It's become a flat New York," is how an assault victim describes Los Angeles, and he adds that people have to prepare for crime in this city. The message is stressed throughout "Victim No More," a stark one-hour documentary about rampant violent crime in the City of Angels.
It’s become a flat New York,” is how an assault victim describes Los Angeles, and he adds that people have to prepare for crime in this city. The message is stressed throughout “Victim No More,” a stark one-hour documentary about rampant violent crime in the City of Angels.
It serves vignettes, facts and advice on safeguarding oneself on the streets and at home.
Last year alone 32,000 people were robbed in L.A. County; 40,000 were assaulted and 62,000 had their cars stolen. In addition, one of every 22 rapes in the United States occurred here.
Host Pat Harvey, clear and serious, opens the special with “You can be a victim–anytime and anywhere.” Several victims describe their violent run-ins. Todd Dow was shot and his car stolen in broad daylight at a busy intersection. He’s been left partially paralyzed.
A woman named Judy recounts being attacked in her bedroom while she was asleep. After a few stories, one sees Harvey’s point.
Policeman Ken Hamilton from LAPD’s southwest division describes today’s criminals as “vicious people with simple schemes.” Another policeman takes a criminal’s point of view and, behind a camera, shows a number of examples of easy marks, potential victims.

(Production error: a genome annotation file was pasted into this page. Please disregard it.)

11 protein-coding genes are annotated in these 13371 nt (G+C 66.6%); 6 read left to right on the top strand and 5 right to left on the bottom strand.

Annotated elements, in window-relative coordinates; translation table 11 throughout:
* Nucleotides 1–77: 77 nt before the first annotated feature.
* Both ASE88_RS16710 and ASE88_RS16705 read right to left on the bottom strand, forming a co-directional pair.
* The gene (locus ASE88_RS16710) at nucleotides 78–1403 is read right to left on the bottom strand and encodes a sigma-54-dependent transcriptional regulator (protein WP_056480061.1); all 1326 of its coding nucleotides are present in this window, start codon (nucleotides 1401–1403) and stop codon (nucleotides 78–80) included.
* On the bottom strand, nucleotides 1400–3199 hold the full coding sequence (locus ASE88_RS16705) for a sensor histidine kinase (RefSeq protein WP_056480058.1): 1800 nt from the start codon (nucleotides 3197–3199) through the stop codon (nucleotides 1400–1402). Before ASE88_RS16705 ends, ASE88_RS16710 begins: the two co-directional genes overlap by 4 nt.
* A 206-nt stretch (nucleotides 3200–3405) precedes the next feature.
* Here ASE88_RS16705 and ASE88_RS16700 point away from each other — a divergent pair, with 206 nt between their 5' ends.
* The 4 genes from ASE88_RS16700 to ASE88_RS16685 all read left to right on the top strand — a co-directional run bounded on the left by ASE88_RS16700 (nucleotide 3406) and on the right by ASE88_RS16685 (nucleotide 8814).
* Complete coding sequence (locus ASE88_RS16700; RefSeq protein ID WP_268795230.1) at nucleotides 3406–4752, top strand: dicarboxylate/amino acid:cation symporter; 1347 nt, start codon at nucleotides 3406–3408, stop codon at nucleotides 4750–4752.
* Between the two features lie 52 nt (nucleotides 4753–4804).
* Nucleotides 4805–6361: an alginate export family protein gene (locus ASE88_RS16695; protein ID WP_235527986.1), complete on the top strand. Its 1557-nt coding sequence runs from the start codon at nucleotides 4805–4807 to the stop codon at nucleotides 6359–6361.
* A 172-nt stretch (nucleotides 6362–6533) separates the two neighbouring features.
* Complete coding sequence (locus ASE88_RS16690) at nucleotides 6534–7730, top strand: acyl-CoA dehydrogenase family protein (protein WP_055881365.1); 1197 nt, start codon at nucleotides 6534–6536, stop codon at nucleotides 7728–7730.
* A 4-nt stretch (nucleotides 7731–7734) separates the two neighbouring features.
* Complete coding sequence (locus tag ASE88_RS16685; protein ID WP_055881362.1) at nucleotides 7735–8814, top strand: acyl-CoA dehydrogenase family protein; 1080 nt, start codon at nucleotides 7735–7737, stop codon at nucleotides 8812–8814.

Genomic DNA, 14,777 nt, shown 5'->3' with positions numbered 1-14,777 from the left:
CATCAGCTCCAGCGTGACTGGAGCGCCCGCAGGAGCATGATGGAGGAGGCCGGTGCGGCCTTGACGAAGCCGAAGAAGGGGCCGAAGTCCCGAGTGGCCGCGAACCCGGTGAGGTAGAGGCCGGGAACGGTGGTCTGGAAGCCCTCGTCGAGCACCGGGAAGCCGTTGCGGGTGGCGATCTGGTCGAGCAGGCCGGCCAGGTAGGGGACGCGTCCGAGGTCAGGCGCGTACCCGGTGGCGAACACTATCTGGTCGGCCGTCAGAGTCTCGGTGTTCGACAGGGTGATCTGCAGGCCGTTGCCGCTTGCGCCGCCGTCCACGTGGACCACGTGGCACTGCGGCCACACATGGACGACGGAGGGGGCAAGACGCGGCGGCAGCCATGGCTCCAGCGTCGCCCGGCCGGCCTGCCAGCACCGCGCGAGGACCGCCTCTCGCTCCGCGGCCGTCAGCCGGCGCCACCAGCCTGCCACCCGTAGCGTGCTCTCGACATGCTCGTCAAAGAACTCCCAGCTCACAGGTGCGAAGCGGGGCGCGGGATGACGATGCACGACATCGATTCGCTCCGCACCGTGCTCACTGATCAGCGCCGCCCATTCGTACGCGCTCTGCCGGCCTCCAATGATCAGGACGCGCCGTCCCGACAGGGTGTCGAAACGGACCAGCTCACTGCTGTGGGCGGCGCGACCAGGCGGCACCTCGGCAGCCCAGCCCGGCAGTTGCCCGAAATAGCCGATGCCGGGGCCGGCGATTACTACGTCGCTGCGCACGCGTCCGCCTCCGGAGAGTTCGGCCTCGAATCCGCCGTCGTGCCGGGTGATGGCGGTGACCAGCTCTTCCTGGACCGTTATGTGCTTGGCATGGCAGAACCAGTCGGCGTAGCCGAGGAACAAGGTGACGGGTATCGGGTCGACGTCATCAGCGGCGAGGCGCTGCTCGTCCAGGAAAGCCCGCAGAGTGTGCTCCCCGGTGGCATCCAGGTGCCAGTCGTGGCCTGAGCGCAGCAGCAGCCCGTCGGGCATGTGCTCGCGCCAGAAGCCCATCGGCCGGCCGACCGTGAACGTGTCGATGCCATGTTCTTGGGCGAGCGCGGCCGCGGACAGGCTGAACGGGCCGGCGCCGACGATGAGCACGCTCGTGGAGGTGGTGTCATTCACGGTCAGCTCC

One man lingers at an automated teller machine at night and counts his money. One young couple, lost in passion, kiss on a quiet street, unalert to potential danger.
Producer-writer Lisa Brown wants viewers to imagine the worst things that could happen to them and then to “take steps now to make your life as safe as possible.”
The hour is divided into several segs: car-napping (being robbed of your car while in it), rape, home invasions, stalking, self-defense and responses to crime.
This by no means covers the spectrum of assault crime, but it offers sobering examples followed by sample self-defense actions.
While it’s doubtful people will learn enough to defend themselves, perhaps some will be propelled into self-defense classes. Subject matter and treatment clearly make it inappropriate for young viewers.